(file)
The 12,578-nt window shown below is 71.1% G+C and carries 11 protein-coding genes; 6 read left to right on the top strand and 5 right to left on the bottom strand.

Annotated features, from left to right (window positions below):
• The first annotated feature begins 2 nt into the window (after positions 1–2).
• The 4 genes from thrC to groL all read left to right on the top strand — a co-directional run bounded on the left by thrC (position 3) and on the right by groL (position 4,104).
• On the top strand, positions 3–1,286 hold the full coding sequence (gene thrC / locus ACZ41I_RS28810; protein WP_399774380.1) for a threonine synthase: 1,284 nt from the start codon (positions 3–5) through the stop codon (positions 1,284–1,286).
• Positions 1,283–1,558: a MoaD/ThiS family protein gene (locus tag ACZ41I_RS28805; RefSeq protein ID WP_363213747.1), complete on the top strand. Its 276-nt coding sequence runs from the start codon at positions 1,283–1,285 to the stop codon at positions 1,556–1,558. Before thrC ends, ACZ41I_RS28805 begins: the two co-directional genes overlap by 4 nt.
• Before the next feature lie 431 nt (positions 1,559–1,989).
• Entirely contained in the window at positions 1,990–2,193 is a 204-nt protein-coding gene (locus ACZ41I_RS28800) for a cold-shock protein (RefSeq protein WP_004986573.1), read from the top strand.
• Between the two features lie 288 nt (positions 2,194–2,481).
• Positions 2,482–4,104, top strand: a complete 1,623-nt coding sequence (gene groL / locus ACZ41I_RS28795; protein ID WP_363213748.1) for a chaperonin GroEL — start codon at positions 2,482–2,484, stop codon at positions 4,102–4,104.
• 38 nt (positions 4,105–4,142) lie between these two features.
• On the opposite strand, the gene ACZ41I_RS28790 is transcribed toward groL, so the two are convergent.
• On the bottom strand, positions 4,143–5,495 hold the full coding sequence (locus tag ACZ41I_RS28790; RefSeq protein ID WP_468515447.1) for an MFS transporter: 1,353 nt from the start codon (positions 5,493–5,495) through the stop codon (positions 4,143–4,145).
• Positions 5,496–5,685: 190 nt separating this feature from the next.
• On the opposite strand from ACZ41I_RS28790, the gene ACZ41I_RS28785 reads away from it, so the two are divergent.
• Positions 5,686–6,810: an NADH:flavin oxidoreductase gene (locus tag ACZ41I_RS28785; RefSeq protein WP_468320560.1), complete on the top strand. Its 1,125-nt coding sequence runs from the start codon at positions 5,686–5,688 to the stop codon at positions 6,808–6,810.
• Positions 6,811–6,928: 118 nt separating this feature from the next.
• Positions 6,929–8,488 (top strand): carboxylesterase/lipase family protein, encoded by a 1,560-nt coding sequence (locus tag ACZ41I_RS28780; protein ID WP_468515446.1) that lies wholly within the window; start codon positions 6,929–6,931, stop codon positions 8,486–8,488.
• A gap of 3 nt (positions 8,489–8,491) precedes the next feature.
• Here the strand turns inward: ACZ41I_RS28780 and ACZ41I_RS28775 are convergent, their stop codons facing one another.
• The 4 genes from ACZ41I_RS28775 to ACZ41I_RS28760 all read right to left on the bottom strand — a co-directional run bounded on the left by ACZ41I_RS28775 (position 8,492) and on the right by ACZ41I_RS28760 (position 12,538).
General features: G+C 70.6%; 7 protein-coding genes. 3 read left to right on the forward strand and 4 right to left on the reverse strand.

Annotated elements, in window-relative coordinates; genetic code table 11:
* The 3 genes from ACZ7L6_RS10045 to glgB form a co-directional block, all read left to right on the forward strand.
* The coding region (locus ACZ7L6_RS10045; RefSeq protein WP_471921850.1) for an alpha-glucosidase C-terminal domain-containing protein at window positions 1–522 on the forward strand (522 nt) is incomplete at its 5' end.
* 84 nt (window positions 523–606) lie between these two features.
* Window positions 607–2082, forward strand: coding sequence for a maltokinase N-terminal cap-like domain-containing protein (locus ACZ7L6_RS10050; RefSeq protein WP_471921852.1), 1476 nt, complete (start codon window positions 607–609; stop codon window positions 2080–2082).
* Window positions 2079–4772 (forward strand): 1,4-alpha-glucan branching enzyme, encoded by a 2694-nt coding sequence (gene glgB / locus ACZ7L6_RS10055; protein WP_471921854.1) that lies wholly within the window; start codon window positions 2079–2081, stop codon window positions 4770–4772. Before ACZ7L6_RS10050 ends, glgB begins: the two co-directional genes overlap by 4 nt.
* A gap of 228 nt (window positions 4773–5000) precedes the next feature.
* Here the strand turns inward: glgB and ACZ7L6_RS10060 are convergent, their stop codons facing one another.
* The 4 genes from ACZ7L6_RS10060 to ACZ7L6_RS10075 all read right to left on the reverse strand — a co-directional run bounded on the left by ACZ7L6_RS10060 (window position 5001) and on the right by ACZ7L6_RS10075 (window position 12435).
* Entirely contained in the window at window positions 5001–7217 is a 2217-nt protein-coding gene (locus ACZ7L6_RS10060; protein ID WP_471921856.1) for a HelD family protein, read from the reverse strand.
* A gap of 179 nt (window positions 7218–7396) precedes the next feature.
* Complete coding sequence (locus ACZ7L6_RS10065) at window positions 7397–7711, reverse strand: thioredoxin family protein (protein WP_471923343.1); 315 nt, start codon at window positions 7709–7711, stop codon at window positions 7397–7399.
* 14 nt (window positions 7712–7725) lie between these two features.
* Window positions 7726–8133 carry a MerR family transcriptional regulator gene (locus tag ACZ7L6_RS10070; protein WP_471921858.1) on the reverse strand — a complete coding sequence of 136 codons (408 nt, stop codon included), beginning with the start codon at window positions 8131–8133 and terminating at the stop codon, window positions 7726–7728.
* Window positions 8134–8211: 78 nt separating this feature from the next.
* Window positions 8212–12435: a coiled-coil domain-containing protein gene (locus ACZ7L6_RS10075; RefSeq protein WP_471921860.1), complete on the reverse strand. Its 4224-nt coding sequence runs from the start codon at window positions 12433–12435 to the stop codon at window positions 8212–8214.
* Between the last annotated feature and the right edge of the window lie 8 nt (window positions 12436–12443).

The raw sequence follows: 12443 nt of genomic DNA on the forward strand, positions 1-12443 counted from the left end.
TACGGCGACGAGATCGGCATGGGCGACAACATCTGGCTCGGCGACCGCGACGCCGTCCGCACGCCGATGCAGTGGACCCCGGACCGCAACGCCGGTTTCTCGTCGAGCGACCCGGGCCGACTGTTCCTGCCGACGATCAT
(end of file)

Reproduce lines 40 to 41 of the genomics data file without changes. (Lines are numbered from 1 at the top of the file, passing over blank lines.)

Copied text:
The raw sequence follows: 12443 nt of genomic DNA on the forward strand, positions 1-12443 counted from the left end.
TACGGCGACGAGATCGGCATGGGCGACAACATCTGGCTCGGCGACCGCGACGCCGTCCGCACGCCGATGCAGTGGACCCCGGACCGCAACGCCGGTTTCTCGTCGAGCGACCCGGGCCGACTGTTCCTGCCGACGATCAT